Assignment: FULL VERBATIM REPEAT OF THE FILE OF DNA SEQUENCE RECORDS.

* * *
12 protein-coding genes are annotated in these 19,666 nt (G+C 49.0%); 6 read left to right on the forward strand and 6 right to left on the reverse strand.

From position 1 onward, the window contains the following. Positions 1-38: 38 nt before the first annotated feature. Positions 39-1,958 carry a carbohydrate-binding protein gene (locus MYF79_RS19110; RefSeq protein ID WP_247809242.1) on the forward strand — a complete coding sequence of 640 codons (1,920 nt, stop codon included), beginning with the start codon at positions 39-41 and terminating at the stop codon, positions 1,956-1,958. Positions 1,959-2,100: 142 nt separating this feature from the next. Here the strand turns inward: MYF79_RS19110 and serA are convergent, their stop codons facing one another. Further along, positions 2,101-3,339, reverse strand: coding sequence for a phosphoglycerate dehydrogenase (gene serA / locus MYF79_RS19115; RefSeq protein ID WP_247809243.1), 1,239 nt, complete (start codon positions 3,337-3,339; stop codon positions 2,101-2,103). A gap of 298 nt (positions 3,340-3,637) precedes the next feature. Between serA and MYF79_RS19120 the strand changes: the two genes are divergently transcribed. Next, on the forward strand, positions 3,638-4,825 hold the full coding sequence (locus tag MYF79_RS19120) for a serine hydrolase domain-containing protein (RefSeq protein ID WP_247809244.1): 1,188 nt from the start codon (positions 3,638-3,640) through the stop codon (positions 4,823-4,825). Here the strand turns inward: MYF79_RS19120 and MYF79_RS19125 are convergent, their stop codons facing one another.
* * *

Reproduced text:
12 protein-coding genes are annotated in these 19,666 nt (G+C 49.0%); 6 read left to right on the forward strand and 6 right to left on the reverse strand.

From position 1 onward, the window contains the following. Positions 1-38: 38 nt before the first annotated feature. Positions 39-1,958 carry a carbohydrate-binding protein gene (locus MYF79_RS19110; RefSeq protein ID WP_247809242.1) on the forward strand — a complete coding sequence of 640 codons (1,920 nt, stop codon included), beginning with the start codon at positions 39-41 and terminating at the stop codon, positions 1,956-1,958. Positions 1,959-2,100: 142 nt separating this feature from the next. Here the strand turns inward: MYF79_RS19110 and serA are convergent, their stop codons facing one another. Further along, positions 2,101-3,339, reverse strand: coding sequence for a phosphoglycerate dehydrogenase (gene serA / locus MYF79_RS19115; RefSeq protein ID WP_247809243.1), 1,239 nt, complete (start codon positions 3,337-3,339; stop codon positions 2,101-2,103). A gap of 298 nt (positions 3,340-3,637) precedes the next feature. Between serA and MYF79_RS19120 the strand changes: the two genes are divergently transcribed. Next, on the forward strand, positions 3,638-4,825 hold the full coding sequence (locus tag MYF79_RS19120) for a serine hydrolase domain-containing protein (RefSeq protein ID WP_247809244.1): 1,188 nt from the start codon (positions 3,638-3,640) through the stop codon (positions 4,823-4,825). Here the strand turns inward: MYF79_RS19120 and MYF79_RS19125 are convergent, their stop codons facing one another.